All this thinking about Christmases past brought yet another memory to my mind—several, in fact. I started to recall certain gifts I'd received that stood out for some reason or another: one year it was a Ballerina Barbie, another it was a fuzzy musical bear that was presented to me early because I was deathly ill over the entire Christmas holiday (I still have the bear), and yet another Christmas it was a ski vest of sorts that I immediately wore ice skating, that very day, on the frozen creek across the road from my childhood home.
But the most memorable gift was one that kept on giving, months and even years after it had been received. The oddest thing is that the gift was not even given to me. It was given to my sister, L.
L. was older than me, was becoming more fashion- and trend-conscious, and had been pining for what were called "moon boots." (Do you remember them, too? They were bigger, awkward, early versions of the sleeker styles seen now. And remember, this was back in the day when giant, plodding boots were uncommon on young girls.) Moon boots were huge, thick, nearly-knee-high padded footwear; they truly resembled the giant barges that our own moon explorers sported as they tripped the light fantastic across the surface of that cheesy orb. Sis L. really wanted some of those boots. I do believe they were the top item on her Christmas list.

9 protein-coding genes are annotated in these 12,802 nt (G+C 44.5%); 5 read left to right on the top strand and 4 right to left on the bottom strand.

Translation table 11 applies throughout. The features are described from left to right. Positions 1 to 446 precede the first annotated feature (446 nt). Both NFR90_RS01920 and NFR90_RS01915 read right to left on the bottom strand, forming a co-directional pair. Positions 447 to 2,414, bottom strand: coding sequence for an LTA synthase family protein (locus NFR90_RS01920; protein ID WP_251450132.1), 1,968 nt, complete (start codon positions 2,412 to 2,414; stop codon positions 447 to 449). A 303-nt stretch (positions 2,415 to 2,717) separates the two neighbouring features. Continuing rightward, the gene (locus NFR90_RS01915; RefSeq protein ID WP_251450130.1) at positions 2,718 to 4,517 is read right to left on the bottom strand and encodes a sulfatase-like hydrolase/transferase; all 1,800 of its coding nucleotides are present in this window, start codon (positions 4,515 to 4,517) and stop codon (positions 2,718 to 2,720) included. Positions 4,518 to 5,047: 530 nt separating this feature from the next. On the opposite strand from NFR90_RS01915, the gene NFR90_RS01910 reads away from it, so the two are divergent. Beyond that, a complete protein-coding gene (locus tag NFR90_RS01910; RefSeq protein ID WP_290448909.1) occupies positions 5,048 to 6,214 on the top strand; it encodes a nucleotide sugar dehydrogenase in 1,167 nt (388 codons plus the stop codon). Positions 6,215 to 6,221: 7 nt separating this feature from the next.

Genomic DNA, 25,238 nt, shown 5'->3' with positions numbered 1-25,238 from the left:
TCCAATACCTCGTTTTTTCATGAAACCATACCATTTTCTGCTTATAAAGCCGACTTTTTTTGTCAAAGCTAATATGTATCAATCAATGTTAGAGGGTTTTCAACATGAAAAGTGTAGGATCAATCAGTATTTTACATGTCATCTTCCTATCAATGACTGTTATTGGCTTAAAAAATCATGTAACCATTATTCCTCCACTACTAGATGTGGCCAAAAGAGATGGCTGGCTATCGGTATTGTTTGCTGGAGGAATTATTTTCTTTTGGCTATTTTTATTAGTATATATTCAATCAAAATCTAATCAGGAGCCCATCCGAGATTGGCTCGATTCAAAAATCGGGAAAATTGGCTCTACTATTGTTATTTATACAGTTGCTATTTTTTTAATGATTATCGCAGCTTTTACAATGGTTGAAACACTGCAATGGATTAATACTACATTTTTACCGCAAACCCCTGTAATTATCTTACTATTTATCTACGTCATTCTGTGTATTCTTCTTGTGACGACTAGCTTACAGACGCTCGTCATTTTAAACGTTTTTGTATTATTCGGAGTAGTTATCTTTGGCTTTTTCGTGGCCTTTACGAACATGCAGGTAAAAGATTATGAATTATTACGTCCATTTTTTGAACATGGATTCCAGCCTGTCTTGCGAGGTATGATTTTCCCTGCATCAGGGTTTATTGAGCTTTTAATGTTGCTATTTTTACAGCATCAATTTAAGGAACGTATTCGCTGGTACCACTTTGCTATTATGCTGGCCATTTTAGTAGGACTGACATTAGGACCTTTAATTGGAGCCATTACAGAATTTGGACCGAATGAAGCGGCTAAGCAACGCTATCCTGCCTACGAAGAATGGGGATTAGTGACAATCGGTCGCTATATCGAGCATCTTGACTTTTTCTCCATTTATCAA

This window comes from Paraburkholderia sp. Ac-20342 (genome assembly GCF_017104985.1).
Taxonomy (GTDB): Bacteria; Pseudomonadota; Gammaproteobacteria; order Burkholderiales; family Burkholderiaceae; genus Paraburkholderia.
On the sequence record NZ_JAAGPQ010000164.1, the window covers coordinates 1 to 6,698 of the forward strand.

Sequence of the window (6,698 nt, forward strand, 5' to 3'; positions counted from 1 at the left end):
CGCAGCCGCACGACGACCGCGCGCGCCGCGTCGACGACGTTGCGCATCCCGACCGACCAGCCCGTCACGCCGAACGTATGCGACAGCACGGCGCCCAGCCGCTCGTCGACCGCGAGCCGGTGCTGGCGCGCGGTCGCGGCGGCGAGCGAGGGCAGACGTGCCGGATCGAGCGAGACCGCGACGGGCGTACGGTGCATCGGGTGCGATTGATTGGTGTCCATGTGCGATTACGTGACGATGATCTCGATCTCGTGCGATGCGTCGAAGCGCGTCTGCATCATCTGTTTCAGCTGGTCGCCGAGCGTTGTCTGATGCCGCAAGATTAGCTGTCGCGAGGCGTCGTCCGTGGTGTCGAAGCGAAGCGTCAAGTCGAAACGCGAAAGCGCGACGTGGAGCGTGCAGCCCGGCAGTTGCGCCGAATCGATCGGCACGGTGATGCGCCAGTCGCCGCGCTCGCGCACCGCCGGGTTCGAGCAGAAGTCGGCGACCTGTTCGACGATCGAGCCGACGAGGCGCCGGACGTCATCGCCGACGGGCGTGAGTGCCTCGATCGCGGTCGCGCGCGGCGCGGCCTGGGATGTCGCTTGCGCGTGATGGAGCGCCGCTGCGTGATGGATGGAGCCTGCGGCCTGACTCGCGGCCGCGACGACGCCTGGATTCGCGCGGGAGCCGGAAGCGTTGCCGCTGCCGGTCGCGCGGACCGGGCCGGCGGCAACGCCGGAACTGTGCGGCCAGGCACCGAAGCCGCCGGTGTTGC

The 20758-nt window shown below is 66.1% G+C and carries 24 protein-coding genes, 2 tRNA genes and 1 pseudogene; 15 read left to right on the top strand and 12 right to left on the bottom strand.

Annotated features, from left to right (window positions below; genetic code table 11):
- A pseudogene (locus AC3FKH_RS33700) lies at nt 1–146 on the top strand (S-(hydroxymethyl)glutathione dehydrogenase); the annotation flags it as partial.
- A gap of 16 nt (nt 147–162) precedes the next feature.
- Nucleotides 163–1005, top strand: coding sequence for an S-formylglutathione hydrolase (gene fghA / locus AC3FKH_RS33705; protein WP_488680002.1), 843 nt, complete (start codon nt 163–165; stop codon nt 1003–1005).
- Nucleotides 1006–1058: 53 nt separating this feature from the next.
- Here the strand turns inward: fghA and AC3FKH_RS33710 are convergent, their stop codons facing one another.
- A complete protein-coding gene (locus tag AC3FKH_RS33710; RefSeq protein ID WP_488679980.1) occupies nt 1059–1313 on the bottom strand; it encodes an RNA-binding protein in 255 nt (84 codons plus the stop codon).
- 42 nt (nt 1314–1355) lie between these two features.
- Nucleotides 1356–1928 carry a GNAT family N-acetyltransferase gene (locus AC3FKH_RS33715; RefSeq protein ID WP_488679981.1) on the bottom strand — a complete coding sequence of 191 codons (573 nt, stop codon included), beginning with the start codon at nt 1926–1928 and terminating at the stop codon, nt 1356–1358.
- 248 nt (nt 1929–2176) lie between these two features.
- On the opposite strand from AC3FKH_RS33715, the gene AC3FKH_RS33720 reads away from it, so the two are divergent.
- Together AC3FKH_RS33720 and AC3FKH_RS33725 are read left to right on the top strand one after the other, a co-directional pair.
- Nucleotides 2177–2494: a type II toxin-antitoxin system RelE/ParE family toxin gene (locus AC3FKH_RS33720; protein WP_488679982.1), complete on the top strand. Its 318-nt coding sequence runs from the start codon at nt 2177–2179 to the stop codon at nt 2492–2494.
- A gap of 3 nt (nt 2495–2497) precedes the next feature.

Happily, she received the yearned-for moon boots. Lo and behold, she unwrapped them on that shining morning; they were incredibly bulky and electric blue. I think they might have sported some sort of thick stripe on them? The details elude me now; it's been too many years.
Now, I was the youngest kid in my family. And my feet were smaller than my sister's. But, just as my son loves to clomp around in my Bean Gum Boots, I occasionally would slip on the moon boots for just a few minutes. To go feed the cats and dogs outside, perhaps. To toss grain or hay to the ponies. To shovel a quick path out the back door. Each time a chore loomed, there were those crazy blue boots, so ready, so available. I even wore them a couple of times to go out for lengths of time. We all did. I am pretty certain my mom fed the birds in them, and I have a vague recollection that perhaps my dad even slipped them on one time? We all marveled at the boots, which weighed practically nothing but were so warm you could wear them without socks and still not have cold feet. They were universally pulled on and into use...and they were universally appreciated.
I cannot recall whatever happened to the beloved boots. I know that we adored them so much, they eventually began to break down a bit. But it was long after they'd met countless outdoor feet needs for pretty much the entire family. They were every bit as ugly as today's stumbly, clumsy Crocs and knockoffs—and they were every bit as delightful, too.
A strangely fond memory of an unlikely subject—but there it is.